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 Category:  Biographical Non-Fiction
  Posted: February 13, 2020      Views: 11

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Spring is almost here. Will we venture outside and write less or be inspired to write more? I'm curious to see. Happy writing and reviewing!

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The monster within.
"The Octopus" by jsholmeg

It was a modest, red, clapboard house with a white, picket, three rail, fence, four-feet high, as my small stature recalls, demarcating the dwelling from the relatively quiet street twenty-five feet away; a one-car garage, having two windows and a loft full of stuff..

The backyard was spacious with numerous forty-foot tall pines, needles covering the grass-less, sunless floor. It was adorned with a clothesline, doghouse, swing, well-constructed stone grill, six-foot high dollhouse, livable, and a

sandbox. A large wooden door protected the arched breezeway separating the garage and house, leading to the always used, side-entry door.

It had two stories with a basement. Mom and dad occupied the first floor- sis and I had the entire second, which was partitioned ( when it was decided that we should be segregated ). I resided in the east half and she in the west, each having one window. A bathroom was included - no bath or shower - door below, to the kitchen was always shut at night for privacy!

Usually, once a year, about October, the bright-orange tanker would pull into the driveway, the driver would drag a huge hose, unscrew a fixture from the outside wall, then disgorge something for about twenty minutes - return the serpent to its berth. Mom would sign a paper, he'd thank her and away he'd drive.

But, my favorite haunt, indoors, was the basement.

I'd go down and rummage through dad's tools, hammer things on his workbench, 'projects' that were never completed. Then, he built a separate office, constructed an HO-gauge train setup, complete with mountains and trestles - the works. I think they figured I liked the grotto so much that I would be an unseen pest, down there, when the weather was bad.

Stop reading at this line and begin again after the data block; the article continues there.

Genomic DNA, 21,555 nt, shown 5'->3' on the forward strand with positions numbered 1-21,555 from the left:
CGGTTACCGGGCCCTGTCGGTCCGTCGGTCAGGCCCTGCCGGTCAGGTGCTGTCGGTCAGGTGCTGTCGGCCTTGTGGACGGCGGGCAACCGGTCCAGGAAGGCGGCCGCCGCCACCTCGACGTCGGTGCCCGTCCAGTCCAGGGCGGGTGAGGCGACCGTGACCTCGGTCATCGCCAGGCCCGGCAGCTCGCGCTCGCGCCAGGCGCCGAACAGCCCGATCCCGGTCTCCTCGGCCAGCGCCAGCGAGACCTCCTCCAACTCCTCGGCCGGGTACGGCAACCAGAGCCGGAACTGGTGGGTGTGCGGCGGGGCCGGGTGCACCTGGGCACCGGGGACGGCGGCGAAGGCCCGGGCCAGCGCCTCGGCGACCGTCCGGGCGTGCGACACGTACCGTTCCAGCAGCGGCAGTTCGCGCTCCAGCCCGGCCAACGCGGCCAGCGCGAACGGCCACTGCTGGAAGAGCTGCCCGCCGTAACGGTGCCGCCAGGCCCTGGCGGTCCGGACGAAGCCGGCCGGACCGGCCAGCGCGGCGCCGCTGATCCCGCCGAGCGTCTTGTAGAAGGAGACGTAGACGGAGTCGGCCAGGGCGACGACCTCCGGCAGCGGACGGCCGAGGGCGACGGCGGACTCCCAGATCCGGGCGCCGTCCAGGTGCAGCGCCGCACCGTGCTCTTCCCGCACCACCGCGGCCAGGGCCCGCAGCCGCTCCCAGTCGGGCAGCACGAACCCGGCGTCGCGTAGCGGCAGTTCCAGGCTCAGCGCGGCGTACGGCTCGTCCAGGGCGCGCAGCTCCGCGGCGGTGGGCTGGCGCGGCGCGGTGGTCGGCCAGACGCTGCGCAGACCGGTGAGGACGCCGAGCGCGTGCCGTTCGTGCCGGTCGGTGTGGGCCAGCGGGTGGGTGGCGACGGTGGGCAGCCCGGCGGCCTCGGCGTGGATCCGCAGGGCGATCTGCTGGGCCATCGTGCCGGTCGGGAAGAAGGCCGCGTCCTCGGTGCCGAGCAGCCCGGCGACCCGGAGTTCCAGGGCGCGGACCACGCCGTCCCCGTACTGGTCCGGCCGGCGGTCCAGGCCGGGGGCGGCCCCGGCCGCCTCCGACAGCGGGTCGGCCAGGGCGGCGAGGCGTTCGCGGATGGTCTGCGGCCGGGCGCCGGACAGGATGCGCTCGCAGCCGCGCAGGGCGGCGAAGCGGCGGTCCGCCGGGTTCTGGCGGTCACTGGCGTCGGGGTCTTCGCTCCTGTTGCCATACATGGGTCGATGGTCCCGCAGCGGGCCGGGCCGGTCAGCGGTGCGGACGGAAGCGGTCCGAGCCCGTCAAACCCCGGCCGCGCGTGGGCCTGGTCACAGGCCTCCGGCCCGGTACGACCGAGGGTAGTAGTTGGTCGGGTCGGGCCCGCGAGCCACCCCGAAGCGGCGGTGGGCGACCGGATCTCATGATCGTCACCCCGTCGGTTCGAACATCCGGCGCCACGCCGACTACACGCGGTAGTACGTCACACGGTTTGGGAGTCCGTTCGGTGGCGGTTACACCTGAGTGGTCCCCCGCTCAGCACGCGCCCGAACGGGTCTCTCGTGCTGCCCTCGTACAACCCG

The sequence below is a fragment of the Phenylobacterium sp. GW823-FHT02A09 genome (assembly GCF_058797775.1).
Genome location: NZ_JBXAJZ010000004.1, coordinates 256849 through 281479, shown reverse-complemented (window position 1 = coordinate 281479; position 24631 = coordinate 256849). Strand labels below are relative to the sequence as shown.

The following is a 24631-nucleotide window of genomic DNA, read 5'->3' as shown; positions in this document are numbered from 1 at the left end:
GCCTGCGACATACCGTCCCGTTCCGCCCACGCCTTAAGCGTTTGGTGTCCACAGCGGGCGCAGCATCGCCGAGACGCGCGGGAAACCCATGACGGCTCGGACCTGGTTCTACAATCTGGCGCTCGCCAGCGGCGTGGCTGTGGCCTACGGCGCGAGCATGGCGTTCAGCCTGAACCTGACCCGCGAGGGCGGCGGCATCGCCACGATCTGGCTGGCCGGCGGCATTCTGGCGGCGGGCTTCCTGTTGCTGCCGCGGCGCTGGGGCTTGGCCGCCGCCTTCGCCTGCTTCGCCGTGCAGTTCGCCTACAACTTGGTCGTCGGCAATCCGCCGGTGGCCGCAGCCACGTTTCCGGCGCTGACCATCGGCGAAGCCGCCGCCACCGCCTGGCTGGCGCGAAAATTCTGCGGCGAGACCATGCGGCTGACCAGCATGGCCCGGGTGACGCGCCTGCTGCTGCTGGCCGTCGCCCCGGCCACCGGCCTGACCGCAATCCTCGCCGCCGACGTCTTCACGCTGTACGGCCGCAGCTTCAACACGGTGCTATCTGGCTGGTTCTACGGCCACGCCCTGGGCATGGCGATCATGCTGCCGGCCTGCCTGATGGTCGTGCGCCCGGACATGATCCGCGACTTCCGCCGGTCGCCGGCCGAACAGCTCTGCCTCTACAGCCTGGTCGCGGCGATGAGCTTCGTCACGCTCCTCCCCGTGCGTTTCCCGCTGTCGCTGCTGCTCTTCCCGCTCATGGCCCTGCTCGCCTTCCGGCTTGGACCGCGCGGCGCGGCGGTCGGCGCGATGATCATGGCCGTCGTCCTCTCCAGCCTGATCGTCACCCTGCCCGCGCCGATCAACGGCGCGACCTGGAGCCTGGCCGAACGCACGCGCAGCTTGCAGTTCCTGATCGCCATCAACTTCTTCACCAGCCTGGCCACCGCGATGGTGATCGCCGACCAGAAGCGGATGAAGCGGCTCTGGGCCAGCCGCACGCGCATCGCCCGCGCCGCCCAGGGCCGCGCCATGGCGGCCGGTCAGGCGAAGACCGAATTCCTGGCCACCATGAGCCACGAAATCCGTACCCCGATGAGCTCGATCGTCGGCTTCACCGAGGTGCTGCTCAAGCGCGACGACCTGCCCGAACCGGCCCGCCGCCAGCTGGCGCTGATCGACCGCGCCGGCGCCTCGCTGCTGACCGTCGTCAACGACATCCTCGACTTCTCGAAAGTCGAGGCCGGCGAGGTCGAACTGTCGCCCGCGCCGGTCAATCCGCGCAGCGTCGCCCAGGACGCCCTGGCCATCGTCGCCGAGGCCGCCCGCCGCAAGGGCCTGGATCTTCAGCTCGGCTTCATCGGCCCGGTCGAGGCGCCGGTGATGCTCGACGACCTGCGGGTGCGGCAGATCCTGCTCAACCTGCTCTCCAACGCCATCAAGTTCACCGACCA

It was a cold, concrete-floored area of exposed joists and water pipes above, smelling of lacquer, paint, turpentine and sawdust. Every sort of building implement hung from the walls; nail, screw and bolt jars hung from above with their screw-off lids affixed to a beam.

There was a light bulb here and there and two small windows, barely below ground level, that I couldn't reach ( unless I climbed atop the bench ); a washing machine and odds and ends everywhere.

After one descended the stairs, just to the left, stood a six by six-foot tank which, I figured later, held the liquid, the orange tanker had deposited, to feed the huge, iron 'Octopus' sitting in the exact, middle of the room. It rose from floor to ceiling, twenty feet in girth, arms extending in all directions with one-foot circumferential tentacles, wrapped in shiny, silver insulation, to conduct warmth to the kitchen, bedrooms, living room, bathroom and the second floor.

In the winter, as it growled, I'd open the hatch-door and watch, entranced, as the flames roared, producing rising, hot air, warming every corner of the house, as the snow swirled around, outside, by the biting, thirty-mile-per-hour gusts.

They don't make them like that today; but, then again, they don't make anything today
like they used to! Sometimes, though, that's for the better.

True Story Contest contest entry

Author Notes
I'd hate to have seen the heating bills!
Pays one point and 2 member cents. Artwork by Bruceiorio at

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